Quiet, lumpy Joel Edgerton (fourth movie I’ve seen him in, maybe I’ll recognize him next time?) marries sweet Ruth Negga (Ethiopian, of World War Z), they just want to be left alone with their kids and their auto repairs and home building and what not, but they’re arrested because they live in a racist Virginia shithole, and forced to move out of town. The NAACP hears about this and decides to use their case to challenge federal law, hires a shaky-looking local lawyer (comedian Nick Kroll), and Life sends photographer Michael Shannon, who gets them national attention. A slow-paced, good-natured movie with a happy ending – what’s not to like?

Travis, an ace photographer and committed activist, explores his own sordid family history, which only gets more shameful as he goes on, trying to atone for the crimes of his heritage by at least bringing them to light. Travis was in the room, reading live narration and triggering clips, making the experience more interesting and confrontational. His research leads him through some truly fiction-sounding scenarios – he’s told to quit searching and is chased out of town, and eventually digs up multiple rapes and another murder. This one has been written up extensively, and more elegantly than I can manage.

A. Taubin from Sundance:

Set in the deep South, in the small town of Dothan, Alabama, where S.E. Branch, a white supremacist and Wilkerson’s great-grandfather, shot and killed a black man named Bill Spann in Branch’s grocery store. Branch was charged with murder, but the case never went to trial and he suffered no consequences … How is it that some people escape the racism and misogyny in which they are raised (Branch abused his wife and daughters and likely killed more than one black man) and some cling to it as their reason for existence? Wilkerson doesn’t offer an answer. But raising the question — at this moment when families are torn apart by what they believe America is and should be — is more than enough.

J. Cronk:

What he found, and what we watch and listen to him deliberate upon, was not news of a single murder, but an entire history of racism and brutal violence against the local black community. Branch, he discovers, was an outspoken bigot linked to multiple instances of violence and abuse against black men and women. With only a pair of vague news clippings and Spann’s death certificate as evidence, Wilkerson proceeded to trace the entwined fates of the Branch and Spann families … The futility of this quest is the crux of the film and the aspect of the project that most plagues Wilkerson, whose narration is in a constant state of second-guessing, self-indictment, and flat-out shame at the extent of the atrocities … When, in the course of his research, Wilkerson discovers that his mother’s sister is a practising white supremacist, the film takes on an increasingly disturbing urgency.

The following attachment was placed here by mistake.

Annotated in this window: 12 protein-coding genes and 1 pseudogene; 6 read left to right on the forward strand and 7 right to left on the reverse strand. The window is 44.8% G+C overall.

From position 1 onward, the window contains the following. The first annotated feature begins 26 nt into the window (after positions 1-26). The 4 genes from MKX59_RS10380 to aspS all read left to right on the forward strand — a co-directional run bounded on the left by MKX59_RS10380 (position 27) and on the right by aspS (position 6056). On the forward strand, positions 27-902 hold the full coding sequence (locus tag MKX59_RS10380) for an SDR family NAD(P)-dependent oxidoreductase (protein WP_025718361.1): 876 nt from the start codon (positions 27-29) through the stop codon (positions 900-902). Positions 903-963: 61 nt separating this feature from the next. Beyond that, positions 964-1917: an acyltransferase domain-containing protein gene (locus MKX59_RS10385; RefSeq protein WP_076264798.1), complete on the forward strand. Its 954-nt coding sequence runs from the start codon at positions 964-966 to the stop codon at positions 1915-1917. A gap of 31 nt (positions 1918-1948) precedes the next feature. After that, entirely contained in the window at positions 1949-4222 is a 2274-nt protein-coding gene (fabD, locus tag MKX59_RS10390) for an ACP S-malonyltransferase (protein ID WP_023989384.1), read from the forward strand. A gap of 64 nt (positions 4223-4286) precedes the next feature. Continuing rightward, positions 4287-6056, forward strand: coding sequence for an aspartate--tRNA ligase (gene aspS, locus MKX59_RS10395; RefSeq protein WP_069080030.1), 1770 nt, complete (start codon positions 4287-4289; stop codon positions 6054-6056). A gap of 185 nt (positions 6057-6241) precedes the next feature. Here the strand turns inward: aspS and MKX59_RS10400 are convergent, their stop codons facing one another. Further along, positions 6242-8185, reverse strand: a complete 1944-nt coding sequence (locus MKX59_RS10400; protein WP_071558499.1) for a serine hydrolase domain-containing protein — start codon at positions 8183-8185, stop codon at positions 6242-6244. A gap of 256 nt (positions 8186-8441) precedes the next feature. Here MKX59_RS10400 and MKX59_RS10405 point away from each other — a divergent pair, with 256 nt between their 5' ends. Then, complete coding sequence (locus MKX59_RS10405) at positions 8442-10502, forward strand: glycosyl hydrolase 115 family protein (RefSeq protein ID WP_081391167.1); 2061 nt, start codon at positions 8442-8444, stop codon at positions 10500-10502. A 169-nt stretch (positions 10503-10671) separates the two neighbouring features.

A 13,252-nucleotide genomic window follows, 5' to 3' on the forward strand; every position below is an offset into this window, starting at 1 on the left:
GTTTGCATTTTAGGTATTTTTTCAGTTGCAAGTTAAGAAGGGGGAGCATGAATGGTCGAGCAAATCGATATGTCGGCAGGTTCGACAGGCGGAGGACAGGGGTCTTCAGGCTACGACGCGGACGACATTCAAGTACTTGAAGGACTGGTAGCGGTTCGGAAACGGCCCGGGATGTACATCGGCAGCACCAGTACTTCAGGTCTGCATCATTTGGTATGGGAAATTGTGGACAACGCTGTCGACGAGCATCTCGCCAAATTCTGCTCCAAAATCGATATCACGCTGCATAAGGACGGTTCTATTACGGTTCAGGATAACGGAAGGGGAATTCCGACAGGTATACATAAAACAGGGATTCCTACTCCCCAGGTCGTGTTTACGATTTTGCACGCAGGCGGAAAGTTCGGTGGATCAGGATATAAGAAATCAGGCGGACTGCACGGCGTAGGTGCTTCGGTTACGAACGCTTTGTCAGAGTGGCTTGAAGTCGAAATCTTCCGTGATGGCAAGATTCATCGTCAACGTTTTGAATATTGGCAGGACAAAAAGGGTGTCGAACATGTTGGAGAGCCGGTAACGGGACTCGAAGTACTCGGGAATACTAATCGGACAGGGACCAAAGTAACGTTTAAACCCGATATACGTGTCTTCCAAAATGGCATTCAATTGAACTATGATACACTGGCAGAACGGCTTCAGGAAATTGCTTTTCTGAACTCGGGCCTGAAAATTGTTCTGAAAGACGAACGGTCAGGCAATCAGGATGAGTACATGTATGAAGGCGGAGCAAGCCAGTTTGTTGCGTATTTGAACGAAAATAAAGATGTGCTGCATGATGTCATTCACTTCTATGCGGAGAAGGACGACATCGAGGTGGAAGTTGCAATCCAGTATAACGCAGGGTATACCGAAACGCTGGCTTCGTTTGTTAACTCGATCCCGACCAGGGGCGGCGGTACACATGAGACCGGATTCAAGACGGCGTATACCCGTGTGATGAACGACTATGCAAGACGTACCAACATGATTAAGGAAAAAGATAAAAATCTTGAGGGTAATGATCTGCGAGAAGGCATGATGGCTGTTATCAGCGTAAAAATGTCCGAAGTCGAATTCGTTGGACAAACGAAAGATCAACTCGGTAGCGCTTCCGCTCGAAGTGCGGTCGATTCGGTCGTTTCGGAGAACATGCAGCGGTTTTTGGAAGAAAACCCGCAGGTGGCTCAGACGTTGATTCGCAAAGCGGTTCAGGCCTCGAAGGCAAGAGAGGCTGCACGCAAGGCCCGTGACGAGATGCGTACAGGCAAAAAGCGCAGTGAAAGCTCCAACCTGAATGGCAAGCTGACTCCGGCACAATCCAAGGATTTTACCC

V. Murthi:

Wilkerson isn’t being disingenuous in his emotions or approach, but some of the moves on display feel too forced to be truly effective, especially when they’re juxtaposed next to others that are above board. This is the one film I feel most conflicted about. On one hand, I’m not sure I should judge an individual’s personal, politically motivated expression, but on the other hand, I can’t lie and say that there weren’t times when it made me feel uncomfortable outside the scope of Wilkerson’s perceived intentions. With that being said, Did You Wonder Who Fired the Gun? was one of the very best things I saw at the festival precisely because it got under my skin.

A bunch of… things. Sometimes it seemed like the movie was taking different aspects of Baltimore life/history/politics and rat life/history/infestations and tying them together into a beautiful conspiracy web, and sometimes it seems like the pieces did not fit together but he doggedly left them in the movie.